As I was teaching tonight, I saw one of my students got a text message that he looked at and got fidgety. We only had a few minutes until tea break, so I just broke early. He promptly told me that he had to go give blood for a friend. I told him of course to go, no problem at all.
It made me realize that I haven’t informed you all of the system here for such things, so I should probably do that.
In Turkey, blood banks are actual banks. You make deposits and you can only take what you’ve deposited. So if you haven’t deposited blood, your friends and family of the same blood type have to show up and give blood on the spot to help you out.
I explained the system that exists in the USA and the students couldn’t believe it. Volunteers give blood. Blood is available when you need it.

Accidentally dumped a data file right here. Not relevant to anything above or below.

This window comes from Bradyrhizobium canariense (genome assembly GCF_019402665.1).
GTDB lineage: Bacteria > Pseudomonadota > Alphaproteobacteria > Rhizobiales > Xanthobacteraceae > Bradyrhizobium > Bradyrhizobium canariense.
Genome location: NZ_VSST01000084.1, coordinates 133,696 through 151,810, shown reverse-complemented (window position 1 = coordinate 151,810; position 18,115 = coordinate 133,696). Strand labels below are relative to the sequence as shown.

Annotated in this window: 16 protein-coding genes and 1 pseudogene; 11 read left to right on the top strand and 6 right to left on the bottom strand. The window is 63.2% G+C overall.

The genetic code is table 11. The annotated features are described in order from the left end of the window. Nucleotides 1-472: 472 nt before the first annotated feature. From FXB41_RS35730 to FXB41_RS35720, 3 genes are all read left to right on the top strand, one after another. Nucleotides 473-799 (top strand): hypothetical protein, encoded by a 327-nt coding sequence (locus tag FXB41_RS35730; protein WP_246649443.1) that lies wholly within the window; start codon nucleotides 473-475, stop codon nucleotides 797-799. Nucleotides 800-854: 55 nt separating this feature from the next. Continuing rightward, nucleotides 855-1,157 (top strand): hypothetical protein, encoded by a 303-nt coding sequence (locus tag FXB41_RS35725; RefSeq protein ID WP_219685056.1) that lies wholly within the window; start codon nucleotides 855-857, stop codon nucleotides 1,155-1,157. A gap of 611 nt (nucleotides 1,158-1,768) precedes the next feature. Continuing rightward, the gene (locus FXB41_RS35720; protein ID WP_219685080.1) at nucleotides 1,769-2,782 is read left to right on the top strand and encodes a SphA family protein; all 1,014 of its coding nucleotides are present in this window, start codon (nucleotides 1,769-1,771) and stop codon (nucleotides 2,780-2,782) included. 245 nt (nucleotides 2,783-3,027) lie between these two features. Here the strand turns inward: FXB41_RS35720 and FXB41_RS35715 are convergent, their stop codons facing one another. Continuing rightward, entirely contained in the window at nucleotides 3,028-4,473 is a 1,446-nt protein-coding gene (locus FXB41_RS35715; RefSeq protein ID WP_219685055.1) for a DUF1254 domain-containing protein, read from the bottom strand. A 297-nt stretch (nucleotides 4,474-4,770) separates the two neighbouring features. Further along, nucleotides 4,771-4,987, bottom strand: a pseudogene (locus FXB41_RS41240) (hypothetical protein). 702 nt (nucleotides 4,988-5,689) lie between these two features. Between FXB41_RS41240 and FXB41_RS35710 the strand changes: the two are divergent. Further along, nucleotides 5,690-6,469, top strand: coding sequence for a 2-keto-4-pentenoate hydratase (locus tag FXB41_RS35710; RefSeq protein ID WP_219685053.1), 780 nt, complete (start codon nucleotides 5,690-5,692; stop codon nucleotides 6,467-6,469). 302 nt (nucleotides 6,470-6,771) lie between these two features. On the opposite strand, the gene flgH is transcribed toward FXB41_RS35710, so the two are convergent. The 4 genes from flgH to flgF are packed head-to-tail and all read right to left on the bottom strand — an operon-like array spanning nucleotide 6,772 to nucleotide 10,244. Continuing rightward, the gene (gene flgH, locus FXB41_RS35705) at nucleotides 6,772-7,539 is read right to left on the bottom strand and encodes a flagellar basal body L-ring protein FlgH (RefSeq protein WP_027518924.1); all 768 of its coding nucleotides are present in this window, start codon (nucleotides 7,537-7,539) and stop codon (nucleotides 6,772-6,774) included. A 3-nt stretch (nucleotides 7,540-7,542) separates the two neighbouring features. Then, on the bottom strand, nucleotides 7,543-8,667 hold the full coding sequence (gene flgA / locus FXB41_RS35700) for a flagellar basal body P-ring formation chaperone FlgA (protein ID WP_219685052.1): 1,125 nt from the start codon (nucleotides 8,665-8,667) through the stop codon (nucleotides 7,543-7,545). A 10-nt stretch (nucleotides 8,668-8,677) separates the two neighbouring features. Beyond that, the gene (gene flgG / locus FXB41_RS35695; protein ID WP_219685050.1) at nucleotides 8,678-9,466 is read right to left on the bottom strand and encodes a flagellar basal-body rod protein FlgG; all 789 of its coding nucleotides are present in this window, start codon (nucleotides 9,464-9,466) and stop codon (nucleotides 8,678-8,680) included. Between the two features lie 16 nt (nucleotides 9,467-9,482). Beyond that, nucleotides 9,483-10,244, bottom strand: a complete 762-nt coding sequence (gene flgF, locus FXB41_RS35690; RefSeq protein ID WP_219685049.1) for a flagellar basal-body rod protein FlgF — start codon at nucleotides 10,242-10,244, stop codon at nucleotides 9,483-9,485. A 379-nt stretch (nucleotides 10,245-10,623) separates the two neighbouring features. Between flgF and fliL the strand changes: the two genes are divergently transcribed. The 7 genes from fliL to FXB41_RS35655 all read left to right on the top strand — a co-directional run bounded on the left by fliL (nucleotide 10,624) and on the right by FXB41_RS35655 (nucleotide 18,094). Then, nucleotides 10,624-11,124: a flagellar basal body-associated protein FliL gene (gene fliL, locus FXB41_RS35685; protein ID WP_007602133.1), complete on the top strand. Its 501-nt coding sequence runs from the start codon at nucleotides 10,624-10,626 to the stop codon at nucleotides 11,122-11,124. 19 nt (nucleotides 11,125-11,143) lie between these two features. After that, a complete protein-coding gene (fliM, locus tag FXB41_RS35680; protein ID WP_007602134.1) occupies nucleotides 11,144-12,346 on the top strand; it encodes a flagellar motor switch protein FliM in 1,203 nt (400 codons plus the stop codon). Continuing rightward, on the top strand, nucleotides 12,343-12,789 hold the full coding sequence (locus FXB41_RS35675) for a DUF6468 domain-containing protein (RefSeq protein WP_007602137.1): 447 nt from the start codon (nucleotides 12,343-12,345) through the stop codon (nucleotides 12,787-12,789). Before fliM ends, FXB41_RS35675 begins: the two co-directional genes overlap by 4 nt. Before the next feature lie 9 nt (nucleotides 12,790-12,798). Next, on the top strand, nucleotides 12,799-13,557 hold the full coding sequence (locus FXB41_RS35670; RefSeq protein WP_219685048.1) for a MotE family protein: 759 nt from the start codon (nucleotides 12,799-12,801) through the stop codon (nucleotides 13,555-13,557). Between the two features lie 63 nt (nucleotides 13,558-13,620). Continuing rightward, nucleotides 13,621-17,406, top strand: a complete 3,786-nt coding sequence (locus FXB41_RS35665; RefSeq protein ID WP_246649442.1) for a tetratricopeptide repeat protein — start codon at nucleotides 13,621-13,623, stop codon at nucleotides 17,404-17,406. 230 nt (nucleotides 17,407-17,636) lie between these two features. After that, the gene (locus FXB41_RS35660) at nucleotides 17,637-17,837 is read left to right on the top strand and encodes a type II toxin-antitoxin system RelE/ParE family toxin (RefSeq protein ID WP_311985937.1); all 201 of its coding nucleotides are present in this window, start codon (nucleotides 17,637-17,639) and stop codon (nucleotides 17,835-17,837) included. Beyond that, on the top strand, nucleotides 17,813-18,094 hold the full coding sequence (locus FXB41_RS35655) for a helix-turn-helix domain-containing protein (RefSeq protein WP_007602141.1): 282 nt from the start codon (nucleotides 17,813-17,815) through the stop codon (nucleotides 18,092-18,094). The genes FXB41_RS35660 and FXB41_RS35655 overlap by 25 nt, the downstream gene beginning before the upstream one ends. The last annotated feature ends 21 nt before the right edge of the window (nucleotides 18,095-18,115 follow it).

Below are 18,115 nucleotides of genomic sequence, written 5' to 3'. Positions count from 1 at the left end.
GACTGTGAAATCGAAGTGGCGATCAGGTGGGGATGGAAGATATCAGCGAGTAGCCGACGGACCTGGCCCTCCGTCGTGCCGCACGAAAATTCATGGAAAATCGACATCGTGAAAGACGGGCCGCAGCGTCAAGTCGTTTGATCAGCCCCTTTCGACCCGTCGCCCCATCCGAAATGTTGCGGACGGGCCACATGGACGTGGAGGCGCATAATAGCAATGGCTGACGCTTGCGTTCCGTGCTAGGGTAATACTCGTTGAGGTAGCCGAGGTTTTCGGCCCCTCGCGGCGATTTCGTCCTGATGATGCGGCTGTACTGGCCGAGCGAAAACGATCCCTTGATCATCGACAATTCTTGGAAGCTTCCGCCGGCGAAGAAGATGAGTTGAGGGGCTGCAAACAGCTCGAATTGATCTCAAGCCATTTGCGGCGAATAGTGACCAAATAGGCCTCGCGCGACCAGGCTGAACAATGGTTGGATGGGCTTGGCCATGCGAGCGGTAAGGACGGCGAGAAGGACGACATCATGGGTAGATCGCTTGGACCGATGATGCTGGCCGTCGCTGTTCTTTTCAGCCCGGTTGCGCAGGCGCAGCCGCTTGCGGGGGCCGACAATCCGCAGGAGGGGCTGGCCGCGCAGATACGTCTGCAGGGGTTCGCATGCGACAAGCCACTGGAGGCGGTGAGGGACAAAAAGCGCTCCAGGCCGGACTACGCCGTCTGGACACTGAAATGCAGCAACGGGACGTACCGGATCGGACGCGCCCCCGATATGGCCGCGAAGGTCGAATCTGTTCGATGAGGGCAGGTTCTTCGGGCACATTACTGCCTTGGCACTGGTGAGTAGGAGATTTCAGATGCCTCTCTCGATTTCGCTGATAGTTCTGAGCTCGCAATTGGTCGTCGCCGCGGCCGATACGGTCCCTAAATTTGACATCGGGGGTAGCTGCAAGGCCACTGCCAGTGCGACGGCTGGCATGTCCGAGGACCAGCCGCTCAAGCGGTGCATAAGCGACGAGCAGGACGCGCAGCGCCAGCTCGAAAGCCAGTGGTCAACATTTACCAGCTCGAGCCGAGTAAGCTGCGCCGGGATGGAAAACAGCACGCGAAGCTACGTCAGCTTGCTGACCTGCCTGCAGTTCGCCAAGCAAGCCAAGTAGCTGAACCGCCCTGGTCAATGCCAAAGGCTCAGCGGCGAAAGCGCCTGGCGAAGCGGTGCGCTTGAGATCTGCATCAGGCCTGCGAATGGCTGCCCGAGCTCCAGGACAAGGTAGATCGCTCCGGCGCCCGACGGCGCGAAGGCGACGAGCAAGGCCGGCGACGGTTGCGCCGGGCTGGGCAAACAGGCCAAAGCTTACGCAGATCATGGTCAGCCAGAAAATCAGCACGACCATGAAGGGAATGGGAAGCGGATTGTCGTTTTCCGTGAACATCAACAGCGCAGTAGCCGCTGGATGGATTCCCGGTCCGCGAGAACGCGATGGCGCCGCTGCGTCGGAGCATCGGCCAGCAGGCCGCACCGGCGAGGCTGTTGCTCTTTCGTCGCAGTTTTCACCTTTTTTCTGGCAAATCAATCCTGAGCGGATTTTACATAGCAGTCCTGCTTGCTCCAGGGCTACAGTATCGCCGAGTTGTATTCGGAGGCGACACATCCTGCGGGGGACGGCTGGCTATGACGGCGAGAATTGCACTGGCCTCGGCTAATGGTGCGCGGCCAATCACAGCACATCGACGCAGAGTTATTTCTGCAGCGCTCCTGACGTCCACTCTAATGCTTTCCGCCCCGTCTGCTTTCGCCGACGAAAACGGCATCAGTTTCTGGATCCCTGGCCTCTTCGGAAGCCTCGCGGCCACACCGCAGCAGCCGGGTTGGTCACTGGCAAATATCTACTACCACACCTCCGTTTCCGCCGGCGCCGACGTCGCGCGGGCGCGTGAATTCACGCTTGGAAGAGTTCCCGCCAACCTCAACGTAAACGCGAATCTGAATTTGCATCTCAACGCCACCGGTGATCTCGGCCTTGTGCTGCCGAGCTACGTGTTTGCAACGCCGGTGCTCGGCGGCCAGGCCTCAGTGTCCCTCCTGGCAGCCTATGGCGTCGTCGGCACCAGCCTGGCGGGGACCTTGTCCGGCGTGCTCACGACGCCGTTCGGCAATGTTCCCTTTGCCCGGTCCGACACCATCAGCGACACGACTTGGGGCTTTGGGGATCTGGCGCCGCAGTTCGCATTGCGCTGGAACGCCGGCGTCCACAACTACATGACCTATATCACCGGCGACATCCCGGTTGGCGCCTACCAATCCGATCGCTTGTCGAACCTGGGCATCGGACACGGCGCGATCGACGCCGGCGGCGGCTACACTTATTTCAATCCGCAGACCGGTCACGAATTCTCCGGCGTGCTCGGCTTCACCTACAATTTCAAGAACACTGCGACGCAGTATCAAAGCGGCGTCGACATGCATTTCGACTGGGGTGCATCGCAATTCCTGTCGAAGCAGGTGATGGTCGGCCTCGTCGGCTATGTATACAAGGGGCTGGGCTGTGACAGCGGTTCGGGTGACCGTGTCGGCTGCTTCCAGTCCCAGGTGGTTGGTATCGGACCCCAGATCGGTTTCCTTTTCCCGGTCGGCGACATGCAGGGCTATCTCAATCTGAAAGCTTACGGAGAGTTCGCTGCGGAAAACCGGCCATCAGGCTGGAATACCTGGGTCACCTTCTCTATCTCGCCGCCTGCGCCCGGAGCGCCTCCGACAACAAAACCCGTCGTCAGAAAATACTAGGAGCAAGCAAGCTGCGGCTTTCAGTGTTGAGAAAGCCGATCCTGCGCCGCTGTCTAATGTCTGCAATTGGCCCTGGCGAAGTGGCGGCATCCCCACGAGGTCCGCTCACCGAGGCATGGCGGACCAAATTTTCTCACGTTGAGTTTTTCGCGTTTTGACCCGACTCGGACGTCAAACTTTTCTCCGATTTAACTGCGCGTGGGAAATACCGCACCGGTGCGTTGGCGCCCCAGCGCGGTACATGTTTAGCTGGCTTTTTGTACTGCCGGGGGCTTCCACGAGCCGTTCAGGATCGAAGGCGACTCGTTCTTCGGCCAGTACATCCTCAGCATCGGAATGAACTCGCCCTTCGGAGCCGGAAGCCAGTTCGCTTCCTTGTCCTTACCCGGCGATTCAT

What’s interesting is that so few people in the USA actually know what their blood type is, whereas in Turkey, it’s on your ID card. Your blood type is just as much a part of you as your name and Turks actually know it. It’s there for all to see, just like one’s name.
This means if people are a rare blood type, they seek out others who are the same blood type and are available to them upon need.
If only the two systems could combine, where everybody knows their blood type, and many people give voluntarily so that blood can be available to everybody anytime.
It’s just another example of how life is so vastly different in the two cultures we’ve grown to know, but the people inside of them simply accept the way things are.